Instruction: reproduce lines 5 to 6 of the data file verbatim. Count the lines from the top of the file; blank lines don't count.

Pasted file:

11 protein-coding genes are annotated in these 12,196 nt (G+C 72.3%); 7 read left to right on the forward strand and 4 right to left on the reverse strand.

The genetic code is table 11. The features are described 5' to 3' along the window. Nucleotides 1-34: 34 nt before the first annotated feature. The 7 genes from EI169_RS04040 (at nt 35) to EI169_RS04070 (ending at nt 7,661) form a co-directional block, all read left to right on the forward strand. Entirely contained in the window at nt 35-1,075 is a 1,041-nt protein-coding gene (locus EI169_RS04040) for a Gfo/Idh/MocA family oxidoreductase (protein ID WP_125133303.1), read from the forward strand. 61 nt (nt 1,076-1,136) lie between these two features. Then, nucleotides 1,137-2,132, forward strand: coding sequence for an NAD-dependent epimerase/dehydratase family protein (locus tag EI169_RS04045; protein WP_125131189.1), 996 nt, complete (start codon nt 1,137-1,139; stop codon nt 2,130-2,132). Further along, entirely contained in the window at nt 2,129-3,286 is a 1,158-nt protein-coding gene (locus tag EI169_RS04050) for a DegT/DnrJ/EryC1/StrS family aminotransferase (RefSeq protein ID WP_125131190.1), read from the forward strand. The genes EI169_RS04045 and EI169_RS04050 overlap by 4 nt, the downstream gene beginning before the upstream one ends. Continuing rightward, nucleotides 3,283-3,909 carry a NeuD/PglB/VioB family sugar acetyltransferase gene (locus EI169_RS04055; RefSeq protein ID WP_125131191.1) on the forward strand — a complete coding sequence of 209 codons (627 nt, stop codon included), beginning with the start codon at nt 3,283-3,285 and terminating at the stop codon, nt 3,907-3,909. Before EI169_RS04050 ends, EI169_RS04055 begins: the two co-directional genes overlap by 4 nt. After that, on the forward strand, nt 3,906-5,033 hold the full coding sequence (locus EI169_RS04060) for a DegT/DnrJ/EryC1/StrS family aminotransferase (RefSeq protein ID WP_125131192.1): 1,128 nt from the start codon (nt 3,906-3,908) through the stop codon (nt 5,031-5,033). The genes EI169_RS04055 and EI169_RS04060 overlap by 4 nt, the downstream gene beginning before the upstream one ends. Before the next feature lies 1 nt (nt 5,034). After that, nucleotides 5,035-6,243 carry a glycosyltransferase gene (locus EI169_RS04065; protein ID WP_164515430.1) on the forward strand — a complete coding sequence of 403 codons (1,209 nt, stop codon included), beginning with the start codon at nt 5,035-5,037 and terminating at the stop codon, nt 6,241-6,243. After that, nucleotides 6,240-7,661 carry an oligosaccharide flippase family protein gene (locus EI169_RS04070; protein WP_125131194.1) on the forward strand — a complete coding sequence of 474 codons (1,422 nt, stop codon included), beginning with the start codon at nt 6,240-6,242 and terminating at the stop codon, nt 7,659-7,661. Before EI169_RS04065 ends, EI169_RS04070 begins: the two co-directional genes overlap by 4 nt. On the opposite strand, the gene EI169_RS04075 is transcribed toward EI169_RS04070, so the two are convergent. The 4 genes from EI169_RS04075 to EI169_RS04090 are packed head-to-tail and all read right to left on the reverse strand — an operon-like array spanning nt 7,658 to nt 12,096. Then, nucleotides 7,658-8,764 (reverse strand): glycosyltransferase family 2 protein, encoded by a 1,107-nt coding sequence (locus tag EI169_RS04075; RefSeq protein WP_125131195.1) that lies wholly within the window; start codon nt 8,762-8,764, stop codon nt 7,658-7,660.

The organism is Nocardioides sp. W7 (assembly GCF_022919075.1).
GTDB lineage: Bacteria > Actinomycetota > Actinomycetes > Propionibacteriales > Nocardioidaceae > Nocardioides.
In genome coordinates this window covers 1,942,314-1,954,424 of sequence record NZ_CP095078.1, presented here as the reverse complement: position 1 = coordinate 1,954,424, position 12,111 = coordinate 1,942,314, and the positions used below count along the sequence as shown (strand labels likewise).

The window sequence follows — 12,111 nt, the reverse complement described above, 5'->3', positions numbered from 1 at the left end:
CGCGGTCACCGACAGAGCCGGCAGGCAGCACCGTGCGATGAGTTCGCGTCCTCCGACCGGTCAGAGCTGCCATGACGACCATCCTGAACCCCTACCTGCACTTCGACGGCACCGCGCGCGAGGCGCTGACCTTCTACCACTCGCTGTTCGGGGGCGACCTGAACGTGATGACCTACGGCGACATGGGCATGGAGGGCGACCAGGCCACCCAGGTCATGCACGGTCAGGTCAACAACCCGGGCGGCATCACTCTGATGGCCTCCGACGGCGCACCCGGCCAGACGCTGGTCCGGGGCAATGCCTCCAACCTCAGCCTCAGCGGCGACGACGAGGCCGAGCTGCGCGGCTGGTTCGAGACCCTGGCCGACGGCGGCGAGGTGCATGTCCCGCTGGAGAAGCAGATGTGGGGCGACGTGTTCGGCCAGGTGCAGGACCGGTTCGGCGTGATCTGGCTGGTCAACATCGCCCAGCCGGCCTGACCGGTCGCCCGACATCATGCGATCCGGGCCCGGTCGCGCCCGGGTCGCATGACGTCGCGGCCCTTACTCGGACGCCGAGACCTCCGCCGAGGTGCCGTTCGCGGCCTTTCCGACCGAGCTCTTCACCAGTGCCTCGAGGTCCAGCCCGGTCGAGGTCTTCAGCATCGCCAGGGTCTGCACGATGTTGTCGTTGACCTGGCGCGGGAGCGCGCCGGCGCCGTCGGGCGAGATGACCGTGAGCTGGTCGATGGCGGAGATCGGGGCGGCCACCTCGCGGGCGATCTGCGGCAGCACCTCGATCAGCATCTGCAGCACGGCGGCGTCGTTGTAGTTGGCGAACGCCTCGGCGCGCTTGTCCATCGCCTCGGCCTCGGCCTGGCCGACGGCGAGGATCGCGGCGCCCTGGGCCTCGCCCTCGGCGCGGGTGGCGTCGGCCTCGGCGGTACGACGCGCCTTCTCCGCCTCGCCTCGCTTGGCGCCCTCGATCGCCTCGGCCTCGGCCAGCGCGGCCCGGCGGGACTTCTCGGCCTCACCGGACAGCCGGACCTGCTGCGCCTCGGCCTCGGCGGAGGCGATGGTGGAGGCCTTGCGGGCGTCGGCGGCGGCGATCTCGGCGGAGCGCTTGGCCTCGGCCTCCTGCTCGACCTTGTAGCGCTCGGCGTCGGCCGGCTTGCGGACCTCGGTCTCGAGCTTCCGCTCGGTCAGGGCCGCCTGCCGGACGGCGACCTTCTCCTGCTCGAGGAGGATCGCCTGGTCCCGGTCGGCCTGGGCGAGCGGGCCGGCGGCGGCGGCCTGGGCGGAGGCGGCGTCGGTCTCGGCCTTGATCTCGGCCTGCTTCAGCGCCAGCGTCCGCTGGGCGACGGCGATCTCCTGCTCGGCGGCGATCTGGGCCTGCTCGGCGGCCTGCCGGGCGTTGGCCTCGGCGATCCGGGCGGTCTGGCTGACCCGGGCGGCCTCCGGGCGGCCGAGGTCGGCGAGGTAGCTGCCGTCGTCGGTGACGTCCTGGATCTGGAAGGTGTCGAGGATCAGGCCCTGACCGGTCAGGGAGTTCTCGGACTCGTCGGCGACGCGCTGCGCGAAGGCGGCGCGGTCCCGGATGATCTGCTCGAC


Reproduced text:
In genome coordinates this window covers 1,942,314-1,954,424 of sequence record NZ_CP095078.1, presented here as the reverse complement: position 1 = coordinate 1,954,424, position 12,111 = coordinate 1,942,314, and the positions used below count along the sequence as shown (strand labels likewise).

The window sequence follows — 12,111 nt, the reverse complement described above, 5'->3', positions numbered from 1 at the left end: